The Ascension and Atonement: Johannes Cocceius and John Owen Respond to Socinian Ideas of Christ’s Atonement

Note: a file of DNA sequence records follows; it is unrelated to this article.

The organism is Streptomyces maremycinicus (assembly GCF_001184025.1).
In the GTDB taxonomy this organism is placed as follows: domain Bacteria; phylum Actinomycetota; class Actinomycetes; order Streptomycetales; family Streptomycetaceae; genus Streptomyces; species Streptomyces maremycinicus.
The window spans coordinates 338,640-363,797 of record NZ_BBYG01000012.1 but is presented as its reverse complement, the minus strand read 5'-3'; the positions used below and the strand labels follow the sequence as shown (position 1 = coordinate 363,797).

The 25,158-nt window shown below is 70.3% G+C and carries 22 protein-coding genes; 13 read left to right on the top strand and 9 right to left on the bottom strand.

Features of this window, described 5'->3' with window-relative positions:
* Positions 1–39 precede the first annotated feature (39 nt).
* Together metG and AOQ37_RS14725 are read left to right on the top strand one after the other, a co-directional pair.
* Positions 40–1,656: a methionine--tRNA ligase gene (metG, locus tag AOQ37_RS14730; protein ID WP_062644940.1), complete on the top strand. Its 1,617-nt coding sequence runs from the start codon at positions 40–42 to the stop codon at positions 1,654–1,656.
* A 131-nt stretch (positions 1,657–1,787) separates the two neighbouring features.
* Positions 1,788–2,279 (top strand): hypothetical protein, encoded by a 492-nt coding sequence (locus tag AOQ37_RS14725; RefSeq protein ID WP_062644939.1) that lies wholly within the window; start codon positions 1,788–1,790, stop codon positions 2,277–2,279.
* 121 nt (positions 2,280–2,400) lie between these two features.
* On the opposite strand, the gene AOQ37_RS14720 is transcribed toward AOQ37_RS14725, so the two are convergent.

A fracas has broken out in Hebrews studies. The skirmish is over the where and when of atonement: Is Christ’s atonement achieved exclusively on the cross, or does Christ’s atoning death follow the pattern of levitical sacrifice that begins with the slaughter of the victim (Christ on the cross) and ends with the presentation of the blood by the priest (Christ presenting an offering in the heavenly tabernacle)? This latter approach, since it includes a sequence of events, might be called a sequence approach. Yet, there are multiple kinds of sequence approaches that have varying understandings of how atonement relates to each step and/or to the whole of the sequence. The skirmish resulted from Michael Kibbe’s 2014 article “Is It Finished?” in the Journal of Theological Studies, where he labels sequence approaches “the Socinian view.” Socinus locates Christ’s atoning work almost exclusively in the heavenly tabernacle after the ascension, leaving little atoning impact for Christ’s earthly death on the cross. Due to Socinian notions of atonement and Christology, David Moffitt—Kibbe’s primary mark—took umbrage with the Socinian moniker, and a scrap ensued. Two seventeenth century Reformed exegetes—Johannes Cocceius and John Owen—can help reframe the modern debate. These two scholars were contemporaries of Socinian thinkers and authors, and they both wrote commentaries on Hebrews, in which they went to great lengths to differentiate their views from the contemporary, Socinian views. These two function as interesting case studies, because their detailed exegesis of Hebrews responds and reacts to Socinian claims throughout, elaborating what they consider valid readings of Scripture and what leads recklessly into Socinian error. The exegesis of Cocceius and Owen lead to several conclusions and raise key issues relevant to the modern discussion. 1) Not all sequence approaches are Socinian. Cocceius and Owen adopt forms of sequence approaches, while refuting Socinian authors extensively. Their exegesis, therefore, helps modern interpreters disentangle sequence approaches from Socinus and the Socinian baggage. 2) The meaning and use of sacrificial language is key to the debate. Answers to questions of where and when vary wildly depending on how scholars define “sacrifice” and “offering”; yet, equally significant is how one understands atonement in relation to these words. Does atonement happen by means of sacrifice, offering, or both? 3) The ascension is essential to atonement in Hebrews. Even while opposing the Socinians who located Christ’s atoning work almost exclusively in the heavenly sanctuary, Cocceius and Owen consider Christ’s ascension and heavenly presentation vital to his atoning work and offer proposals of how to integrate the ascension into atonement.